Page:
Strategic Sector- Specific Analysis

 

 

ALL ROADS LEAD TO ACCELERATED M&A FRENZY IN THE PACKAGING SECTOR

 

 

strategic financing   

It almost feels that the word ‘frantic’ is an understatement when it comes to describing merger and acquisition activity (M&A) over 2014. The pace of change in the packaging market has been breathtaking affecting pretty much every sector, from plastics to cartons. The value of last year‘s deals hit £ 13bn – at this rate, 2014 could smash that barrier.

 

A glance at last month’s issue of Packaging News gives a useful snapshot of the kind of deals that have been going through. Global player Sonoco snapped up composite cans, drums and tubes specialist Weidenhammer for £227m. Perhaps one of the busiest groups in the market, Coveris, also made a move for Learoyd Packaging coming hot on the heels of its acquisition of St Neots Packaging during the summer.

 

packaging finance

Investor confidence

There’s one fairly simple reason, according to some analysts, as to why packaging is attracting investors right now; the market isn’t that cyclical. People aren’t going to stop eating, drinking or even brushing their teeth- the products need packaging.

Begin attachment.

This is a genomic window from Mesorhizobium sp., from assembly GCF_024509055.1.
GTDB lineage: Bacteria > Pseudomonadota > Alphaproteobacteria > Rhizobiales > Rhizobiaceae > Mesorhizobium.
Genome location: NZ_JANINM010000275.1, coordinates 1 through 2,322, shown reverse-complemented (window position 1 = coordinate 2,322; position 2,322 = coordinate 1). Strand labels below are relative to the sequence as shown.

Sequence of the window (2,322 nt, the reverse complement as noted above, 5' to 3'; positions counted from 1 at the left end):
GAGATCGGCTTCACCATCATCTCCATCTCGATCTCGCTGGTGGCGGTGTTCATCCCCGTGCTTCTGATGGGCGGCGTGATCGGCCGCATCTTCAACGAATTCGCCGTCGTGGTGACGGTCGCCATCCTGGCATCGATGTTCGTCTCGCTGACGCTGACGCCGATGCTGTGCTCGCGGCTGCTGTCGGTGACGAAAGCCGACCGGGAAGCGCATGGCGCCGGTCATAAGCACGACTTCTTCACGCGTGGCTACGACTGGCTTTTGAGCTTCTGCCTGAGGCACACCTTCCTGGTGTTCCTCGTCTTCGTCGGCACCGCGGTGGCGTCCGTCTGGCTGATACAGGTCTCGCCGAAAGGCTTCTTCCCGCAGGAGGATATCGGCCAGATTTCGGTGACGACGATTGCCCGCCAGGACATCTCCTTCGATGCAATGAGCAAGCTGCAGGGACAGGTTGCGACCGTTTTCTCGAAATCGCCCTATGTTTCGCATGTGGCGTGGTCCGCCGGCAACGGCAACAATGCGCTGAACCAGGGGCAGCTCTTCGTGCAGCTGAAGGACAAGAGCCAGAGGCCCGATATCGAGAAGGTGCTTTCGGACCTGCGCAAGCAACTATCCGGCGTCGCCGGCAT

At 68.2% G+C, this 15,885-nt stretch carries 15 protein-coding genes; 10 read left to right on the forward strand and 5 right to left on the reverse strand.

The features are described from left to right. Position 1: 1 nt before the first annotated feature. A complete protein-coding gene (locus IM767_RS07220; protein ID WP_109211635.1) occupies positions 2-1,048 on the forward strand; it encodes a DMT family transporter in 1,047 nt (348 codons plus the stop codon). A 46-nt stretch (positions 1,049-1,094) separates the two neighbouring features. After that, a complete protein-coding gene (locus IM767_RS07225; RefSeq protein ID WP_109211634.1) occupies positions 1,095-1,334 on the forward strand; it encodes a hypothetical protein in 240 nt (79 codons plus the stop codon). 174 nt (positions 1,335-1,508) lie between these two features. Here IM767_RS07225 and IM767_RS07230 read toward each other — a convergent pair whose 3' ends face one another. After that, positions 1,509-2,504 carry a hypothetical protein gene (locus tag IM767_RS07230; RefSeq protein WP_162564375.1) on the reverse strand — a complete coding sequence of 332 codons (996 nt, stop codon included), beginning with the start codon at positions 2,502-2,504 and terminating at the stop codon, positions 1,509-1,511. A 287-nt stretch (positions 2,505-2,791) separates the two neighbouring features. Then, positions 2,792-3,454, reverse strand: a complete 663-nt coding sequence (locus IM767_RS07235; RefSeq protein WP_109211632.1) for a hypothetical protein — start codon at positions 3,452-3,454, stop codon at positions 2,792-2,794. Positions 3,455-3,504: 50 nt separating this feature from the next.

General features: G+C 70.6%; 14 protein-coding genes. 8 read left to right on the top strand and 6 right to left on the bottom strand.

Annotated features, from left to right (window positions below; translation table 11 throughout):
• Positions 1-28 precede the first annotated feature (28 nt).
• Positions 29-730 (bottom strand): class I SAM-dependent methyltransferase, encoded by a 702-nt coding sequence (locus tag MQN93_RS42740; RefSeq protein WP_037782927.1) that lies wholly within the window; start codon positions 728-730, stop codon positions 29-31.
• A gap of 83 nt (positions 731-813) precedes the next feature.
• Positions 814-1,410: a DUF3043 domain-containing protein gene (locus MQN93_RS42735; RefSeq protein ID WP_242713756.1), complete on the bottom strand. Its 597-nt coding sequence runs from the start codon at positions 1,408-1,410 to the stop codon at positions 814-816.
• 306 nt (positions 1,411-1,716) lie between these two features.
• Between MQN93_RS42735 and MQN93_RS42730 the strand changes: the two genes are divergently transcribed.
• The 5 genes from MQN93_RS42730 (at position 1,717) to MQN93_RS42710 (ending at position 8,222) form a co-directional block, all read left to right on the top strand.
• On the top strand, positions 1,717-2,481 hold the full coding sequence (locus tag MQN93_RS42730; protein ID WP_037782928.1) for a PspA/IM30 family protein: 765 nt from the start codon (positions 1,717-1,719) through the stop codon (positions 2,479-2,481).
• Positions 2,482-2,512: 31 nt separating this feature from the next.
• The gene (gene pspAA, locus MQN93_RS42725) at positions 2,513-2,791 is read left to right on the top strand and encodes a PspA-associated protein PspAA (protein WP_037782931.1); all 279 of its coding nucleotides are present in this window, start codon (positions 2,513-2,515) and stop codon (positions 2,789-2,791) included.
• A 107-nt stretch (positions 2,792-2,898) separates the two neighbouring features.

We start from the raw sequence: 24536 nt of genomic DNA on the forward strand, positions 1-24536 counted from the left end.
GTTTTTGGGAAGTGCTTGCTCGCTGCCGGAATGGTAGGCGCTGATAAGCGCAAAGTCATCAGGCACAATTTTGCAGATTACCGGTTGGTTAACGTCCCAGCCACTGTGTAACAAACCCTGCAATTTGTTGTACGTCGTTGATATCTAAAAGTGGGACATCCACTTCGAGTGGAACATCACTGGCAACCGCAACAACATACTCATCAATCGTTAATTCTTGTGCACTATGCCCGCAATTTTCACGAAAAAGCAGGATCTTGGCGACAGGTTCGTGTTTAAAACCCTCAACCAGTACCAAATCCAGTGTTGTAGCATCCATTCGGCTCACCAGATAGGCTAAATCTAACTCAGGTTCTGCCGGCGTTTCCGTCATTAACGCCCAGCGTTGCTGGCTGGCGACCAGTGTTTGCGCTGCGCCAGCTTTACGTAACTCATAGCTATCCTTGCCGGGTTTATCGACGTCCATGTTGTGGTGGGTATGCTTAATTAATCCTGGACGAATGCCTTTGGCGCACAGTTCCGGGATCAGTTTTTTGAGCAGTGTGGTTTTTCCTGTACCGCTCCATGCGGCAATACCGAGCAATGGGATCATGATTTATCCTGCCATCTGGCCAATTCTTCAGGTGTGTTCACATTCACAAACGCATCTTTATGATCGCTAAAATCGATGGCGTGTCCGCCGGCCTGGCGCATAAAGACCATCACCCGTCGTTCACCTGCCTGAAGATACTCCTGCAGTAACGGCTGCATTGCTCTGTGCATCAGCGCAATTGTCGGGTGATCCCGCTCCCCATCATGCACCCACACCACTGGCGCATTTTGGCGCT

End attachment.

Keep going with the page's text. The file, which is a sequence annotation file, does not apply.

But there are other factors. One big attraction of the packaging and paper sector for investors is the valuable equipment; once the investment has been made it will run for up to 15 years, generating cash – a good return on investment.

 

Additionally, post Lehman, banks have moved away from a cashflow lending model and feel more secure lending against hard physical assets.

 

Then there’s the view that large swathes of the packaging industry are not cyclical; they are defensive or even counter cyclicaI. Add to that the growth dynamics and robust performance of the industry during the recession and you’re looking at an attractive prospect for investors.

 

Martin Chamberlain, Vice President, Senior Analyst, at ratings agency Moody’s, says: “Investors’ appetite for the sector remains high, which allows companies to extend their debt maturities, lower interest costs, boost liquidity, and for some, eliminate restrictive covenants.”